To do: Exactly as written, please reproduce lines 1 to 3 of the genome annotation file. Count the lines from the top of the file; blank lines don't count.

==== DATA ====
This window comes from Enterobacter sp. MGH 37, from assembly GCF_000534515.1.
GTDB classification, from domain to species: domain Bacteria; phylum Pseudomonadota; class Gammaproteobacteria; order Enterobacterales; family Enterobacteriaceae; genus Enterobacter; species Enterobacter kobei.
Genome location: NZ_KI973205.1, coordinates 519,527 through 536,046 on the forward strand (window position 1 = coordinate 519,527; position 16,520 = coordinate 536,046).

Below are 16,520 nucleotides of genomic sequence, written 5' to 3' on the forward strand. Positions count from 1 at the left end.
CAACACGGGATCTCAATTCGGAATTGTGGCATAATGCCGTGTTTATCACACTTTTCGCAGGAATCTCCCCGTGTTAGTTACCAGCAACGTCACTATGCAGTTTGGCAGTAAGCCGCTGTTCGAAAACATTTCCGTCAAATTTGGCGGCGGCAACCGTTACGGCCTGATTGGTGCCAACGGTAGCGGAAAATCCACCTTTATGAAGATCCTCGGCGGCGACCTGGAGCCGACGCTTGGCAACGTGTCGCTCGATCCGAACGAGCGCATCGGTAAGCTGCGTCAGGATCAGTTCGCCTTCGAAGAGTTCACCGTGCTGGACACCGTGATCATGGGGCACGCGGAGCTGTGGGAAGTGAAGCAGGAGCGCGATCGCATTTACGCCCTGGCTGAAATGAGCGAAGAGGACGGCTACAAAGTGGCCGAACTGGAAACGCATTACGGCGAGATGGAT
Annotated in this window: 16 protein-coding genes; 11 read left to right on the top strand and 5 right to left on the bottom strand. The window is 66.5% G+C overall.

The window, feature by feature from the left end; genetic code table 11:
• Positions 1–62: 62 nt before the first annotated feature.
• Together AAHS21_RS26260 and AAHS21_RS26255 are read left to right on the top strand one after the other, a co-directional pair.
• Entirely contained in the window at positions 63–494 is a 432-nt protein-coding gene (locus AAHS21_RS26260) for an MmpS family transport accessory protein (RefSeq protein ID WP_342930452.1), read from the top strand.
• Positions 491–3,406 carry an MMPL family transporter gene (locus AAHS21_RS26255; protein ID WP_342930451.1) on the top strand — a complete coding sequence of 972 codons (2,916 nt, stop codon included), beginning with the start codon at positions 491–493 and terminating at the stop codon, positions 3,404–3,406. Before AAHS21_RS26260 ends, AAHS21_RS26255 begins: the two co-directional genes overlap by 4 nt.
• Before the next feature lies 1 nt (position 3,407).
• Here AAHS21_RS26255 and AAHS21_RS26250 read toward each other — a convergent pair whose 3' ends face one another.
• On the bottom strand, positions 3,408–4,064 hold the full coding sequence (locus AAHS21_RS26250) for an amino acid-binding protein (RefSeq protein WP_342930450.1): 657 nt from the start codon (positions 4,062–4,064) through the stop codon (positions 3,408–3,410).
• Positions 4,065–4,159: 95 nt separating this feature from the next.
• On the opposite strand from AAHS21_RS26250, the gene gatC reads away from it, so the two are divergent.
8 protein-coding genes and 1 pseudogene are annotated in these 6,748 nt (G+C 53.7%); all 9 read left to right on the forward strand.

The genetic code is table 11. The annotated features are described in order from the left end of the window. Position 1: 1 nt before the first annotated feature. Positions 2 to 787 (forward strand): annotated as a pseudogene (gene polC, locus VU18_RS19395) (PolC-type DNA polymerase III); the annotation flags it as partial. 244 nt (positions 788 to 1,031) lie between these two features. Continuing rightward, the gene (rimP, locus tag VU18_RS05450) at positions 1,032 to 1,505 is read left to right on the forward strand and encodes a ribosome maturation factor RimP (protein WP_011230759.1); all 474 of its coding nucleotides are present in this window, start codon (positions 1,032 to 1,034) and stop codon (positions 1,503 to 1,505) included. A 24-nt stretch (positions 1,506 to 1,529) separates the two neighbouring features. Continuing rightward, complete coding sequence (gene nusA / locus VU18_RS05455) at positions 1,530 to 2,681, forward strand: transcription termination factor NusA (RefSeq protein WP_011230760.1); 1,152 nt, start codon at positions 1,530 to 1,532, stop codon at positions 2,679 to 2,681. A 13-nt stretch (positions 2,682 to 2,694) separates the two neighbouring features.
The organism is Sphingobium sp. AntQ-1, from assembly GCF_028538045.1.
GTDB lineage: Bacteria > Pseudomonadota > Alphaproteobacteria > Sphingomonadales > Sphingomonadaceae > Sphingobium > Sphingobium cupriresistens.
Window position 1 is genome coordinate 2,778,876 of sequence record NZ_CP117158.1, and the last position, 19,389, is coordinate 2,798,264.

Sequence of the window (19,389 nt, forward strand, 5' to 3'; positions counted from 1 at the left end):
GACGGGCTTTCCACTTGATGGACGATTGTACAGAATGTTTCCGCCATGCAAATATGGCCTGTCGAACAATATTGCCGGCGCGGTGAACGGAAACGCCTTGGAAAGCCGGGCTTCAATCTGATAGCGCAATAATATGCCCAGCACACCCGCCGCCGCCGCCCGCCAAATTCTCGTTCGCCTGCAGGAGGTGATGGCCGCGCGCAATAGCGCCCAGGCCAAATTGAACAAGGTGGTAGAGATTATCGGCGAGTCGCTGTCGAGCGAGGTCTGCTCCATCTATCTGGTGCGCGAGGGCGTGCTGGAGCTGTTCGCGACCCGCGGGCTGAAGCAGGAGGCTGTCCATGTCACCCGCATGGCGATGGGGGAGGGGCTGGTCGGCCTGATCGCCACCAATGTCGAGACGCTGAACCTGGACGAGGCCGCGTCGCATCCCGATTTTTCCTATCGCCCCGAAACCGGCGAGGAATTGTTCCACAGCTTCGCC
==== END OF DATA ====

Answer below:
This window comes from Enterobacter sp. MGH 37, from assembly GCF_000534515.1.
GTDB classification, from domain to species: domain Bacteria; phylum Pseudomonadota; class Gammaproteobacteria; order Enterobacterales; family Enterobacteriaceae; genus Enterobacter; species Enterobacter kobei.
Genome location: NZ_KI973205.1, coordinates 519,527 through 536,046 on the forward strand (window position 1 = coordinate 519,527; position 16,520 = coordinate 536,046).